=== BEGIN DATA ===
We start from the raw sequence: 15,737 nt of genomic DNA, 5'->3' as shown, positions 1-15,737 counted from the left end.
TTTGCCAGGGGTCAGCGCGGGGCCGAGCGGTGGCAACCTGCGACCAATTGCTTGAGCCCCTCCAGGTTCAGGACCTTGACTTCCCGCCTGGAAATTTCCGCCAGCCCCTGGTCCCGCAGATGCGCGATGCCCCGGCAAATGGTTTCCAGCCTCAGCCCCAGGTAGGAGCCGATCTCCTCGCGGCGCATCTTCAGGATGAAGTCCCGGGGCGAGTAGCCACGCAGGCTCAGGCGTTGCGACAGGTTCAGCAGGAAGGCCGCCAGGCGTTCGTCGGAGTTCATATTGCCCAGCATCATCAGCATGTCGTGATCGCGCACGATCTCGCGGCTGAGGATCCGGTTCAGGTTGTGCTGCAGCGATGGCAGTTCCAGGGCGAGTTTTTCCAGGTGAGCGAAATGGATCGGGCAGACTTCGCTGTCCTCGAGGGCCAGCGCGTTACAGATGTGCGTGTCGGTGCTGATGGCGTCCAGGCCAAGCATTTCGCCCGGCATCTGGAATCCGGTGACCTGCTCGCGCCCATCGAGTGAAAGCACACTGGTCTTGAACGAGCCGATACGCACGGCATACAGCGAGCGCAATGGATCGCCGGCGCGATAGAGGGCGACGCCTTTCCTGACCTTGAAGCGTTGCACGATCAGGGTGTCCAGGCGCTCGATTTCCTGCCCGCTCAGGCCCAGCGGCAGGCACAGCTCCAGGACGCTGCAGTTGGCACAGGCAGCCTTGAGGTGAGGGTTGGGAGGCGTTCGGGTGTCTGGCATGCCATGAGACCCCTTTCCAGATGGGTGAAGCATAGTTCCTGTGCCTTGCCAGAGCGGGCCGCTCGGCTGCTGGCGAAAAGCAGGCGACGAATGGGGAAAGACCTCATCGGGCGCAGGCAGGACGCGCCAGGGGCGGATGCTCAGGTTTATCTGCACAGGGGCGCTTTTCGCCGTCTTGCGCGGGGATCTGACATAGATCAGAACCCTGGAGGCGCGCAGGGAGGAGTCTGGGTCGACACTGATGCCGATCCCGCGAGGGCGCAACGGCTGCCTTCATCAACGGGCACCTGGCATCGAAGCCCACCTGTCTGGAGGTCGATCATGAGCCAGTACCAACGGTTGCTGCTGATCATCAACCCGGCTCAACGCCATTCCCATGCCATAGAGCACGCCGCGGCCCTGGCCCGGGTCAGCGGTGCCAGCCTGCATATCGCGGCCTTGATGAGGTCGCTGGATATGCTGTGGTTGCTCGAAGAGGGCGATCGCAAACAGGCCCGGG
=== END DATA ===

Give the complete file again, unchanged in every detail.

We start from the raw sequence: 15,737 nt of genomic DNA, 5'->3' as shown, positions 1-15,737 counted from the left end.
TTTGCCAGGGGTCAGCGCGGGGCCGAGCGGTGGCAACCTGCGACCAATTGCTTGAGCCCCTCCAGGTTCAGGACCTTGACTTCCCGCCTGGAAATTTCCGCCAGCCCCTGGTCCCGCAGATGCGCGATGCCCCGGCAAATGGTTTCCAGCCTCAGCCCCAGGTAGGAGCCGATCTCCTCGCGGCGCATCTTCAGGATGAAGTCCCGGGGCGAGTAGCCACGCAGGCTCAGGCGTTGCGACAGGTTCAGCAGGAAGGCCGCCAGGCGTTCGTCGGAGTTCATATTGCCCAGCATCATCAGCATGTCGTGATCGCGCACGATCTCGCGGCTGAGGATCCGGTTCAGGTTGTGCTGCAGCGATGGCAGTTCCAGGGCGAGTTTTTCCAGGTGAGCGAAATGGATCGGGCAGACTTCGCTGTCCTCGAGGGCCAGCGCGTTACAGATGTGCGTGTCGGTGCTGATGGCGTCCAGGCCAAGCATTTCGCCCGGCATCTGGAATCCGGTGACCTGCTCGCGCCCATCGAGTGAAAGCACACTGGTCTTGAACGAGCCGATACGCACGGCATACAGCGAGCGCAATGGATCGCCGGCGCGATAGAGGGCGACGCCTTTCCTGACCTTGAAGCGTTGCACGATCAGGGTGTCCAGGCGCTCGATTTCCTGCCCGCTCAGGCCCAGCGGCAGGCACAGCTCCAGGACGCTGCAGTTGGCACAGGCAGCCTTGAGGTGAGGGTTGGGAGGCGTTCGGGTGTCTGGCATGCCATGAGACCCCTTTCCAGATGGGTGAAGCATAGTTCCTGTGCCTTGCCAGAGCGGGCCGCTCGGCTGCTGGCGAAAAGCAGGCGACGAATGGGGAAAGACCTCATCGGGCGCAGGCAGGACGCGCCAGGGGCGGATGCTCAGGTTTATCTGCACAGGGGCGCTTTTCGCCGTCTTGCGCGGGGATCTGACATAGATCAGAACCCTGGAGGCGCGCAGGGAGGAGTCTGGGTCGACACTGATGCCGATCCCGCGAGGGCGCAACGGCTGCCTTCATCAACGGGCACCTGGCATCGAAGCCCACCTGTCTGGAGGTCGATCATGAGCCAGTACCAACGGTTGCTGCTGATCATCAACCCGGCTCAACGCCATTCCCATGCCATAGAGCACGCCGCGGCCCTGGCCCGGGTCAGCGGTGCCAGCCTGCATATCGCGGCCTTGATGAGGTCGCTGGATATGCTGTGGTTGCTCGAAGAGGGCGATCGCAAACAGGCCCGGG